Singer David Yow and bass player David Wm Sims helped define noise-rock with the brilliantly splenetic Scratch Acid. But if Scratch Acid remain a connoisseur’s choice, The Jesus Lizard are a bona fide noise-rock godhead, and Goat remains their defining statement. Slobbering, deranged and loaded with an unpredictable sense of threat, the record also demonstrates the players’ locked-in sense of shared purpose. Tracks like Mouth Breather – possessed of a riff that buzzes and seethes as though you’ve put your foot through the tight, papery hull of a wasp nest – exemplify just why this is an archetypal release, and one that set the bar impossibly high for legions of lesser bands who’ve since tried (and failed) to capture the band’s stuttering panic-stank.  

Unsane - Total Destruction (1993)

In simple, blunt terms, Unsane can be summed up by the ‘hit’ video for 1995’s Scrape, which portrays a sausage-string of soft human meat being broken and ruptured across a series of skateboarding wipeouts. Those wanting a longer-form listen should start with 1993’s Total Destruction, the New York band’s second (third if you count the recently-unearthed Improvised Munitions) full-length which showcased them on dangerous, muscular form. Thick, powerful riffs grind like busted cogs while Chris Spencer megaphones his vocals in from hell, the album’s 12 songs dripping with a furious sense of urban paranoia. While acts like Cows and Laughing Hyenas had warped the blues, Unsane borderline broke it, putting it through an industrial wringer and using it as a lens through which to examine the terror, violence and isolation of city living. 

Oxbow - An Evil Heat (2002)

Calling Oxbow a noise-rock band is perhaps reductive, since they’ve been responsible for some of heavy music’s most cerebral, artful explorations over the past 35 years. While no strangers to sweaty displays of strength, the band’s experience and expertise extends far beyond the traditionally heavy and into realms that include jazz, blues and contemporary classical, thus placing them alongside other outliers like Dazzling Killmen, U.S. Maple and Craw. An Evil Heat, the band’s fifth album, saw them temper some of their more frantic urges and let the ideas breathe: frontman Eugene Robinson howls and croons like a wounded gladiator standing atop a pile of vanquished foes, while the music bucks, snaps, lunges and occasionally turns to vapour around him. Closing track Shine spreads itself across 32 minutes – a beautiful and unnerving finale to an album that demands you to think, goddammit while at the same time doing its best to dash your brains across the floor.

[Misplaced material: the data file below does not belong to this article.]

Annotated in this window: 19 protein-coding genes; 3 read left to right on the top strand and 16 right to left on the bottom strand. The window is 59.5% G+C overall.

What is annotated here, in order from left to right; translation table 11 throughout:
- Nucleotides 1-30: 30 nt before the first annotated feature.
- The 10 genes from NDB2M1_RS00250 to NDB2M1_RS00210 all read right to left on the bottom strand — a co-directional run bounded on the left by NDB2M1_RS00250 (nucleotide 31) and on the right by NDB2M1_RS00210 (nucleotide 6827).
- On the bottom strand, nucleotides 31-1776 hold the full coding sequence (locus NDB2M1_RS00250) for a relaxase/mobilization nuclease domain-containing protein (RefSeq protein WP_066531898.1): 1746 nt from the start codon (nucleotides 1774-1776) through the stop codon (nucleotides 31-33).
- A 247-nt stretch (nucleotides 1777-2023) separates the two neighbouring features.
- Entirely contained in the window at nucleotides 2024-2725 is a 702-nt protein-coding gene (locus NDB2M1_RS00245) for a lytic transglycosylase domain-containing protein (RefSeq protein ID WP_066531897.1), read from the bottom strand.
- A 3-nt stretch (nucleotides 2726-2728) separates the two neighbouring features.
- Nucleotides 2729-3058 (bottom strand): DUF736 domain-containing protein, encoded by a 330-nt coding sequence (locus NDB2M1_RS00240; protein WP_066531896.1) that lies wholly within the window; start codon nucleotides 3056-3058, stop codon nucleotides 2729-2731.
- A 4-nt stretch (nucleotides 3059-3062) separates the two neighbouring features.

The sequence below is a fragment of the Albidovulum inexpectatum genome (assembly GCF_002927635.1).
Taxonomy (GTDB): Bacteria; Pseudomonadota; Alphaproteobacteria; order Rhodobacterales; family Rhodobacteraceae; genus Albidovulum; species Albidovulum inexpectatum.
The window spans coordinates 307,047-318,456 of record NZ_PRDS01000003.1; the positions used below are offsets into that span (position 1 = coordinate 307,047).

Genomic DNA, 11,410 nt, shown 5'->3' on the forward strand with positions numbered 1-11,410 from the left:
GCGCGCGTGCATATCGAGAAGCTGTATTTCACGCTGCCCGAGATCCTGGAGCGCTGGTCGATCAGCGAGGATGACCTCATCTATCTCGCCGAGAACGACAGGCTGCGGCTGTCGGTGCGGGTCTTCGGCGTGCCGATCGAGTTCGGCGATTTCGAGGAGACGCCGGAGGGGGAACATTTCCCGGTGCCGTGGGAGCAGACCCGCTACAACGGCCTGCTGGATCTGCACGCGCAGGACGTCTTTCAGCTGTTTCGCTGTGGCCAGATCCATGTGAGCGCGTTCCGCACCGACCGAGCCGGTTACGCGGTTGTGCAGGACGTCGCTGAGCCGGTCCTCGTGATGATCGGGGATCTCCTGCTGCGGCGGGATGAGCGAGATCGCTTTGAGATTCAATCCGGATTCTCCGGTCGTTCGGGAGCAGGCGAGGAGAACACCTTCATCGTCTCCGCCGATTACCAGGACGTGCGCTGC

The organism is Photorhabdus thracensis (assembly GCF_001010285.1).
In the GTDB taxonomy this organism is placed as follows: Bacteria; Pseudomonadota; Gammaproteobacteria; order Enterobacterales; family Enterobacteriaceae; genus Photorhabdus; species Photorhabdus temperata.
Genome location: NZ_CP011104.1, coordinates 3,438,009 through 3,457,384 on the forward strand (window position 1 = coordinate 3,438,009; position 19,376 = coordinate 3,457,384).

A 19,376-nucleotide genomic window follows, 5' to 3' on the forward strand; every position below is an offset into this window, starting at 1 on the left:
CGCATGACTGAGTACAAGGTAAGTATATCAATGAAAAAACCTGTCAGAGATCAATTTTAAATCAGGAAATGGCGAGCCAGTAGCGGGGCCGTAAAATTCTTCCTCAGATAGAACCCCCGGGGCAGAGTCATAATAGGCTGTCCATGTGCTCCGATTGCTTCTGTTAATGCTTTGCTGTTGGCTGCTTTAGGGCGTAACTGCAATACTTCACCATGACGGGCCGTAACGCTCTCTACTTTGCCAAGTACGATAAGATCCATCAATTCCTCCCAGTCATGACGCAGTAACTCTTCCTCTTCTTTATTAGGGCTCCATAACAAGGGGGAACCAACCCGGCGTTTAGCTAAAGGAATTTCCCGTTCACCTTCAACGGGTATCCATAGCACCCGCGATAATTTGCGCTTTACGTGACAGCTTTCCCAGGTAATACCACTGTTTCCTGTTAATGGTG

KEN mode - Null (2022)

While noise-rock might occasionally graze commercial viability it is, by nature, a contrary twat of a genre - one that will laughingly dump upon any chance at greatness that might come its way. This means that while Pissed Jeans or Chat Pile might seem a shoe-in for this final coveted spot, it should really go to an act who might be critically admired and might actually enjoy selling out reasonably-sized rock venues, but continually sabotage themselves by refusing to make a single piffling concession. KEN mode are that band. The long-running Canadian act have become increasingly obtuse over the years, graduating from spiky-edged metallic hardcore act to one that weighs frenetic heaviness against a glowering atmosphere. 2022’s Null takes their sound to a frightening if logical point: an album steeped in frustration and loss, rife with difficult lunges and with saxophonist Kathryn Kerr now officially integrated into the band as a permanent member.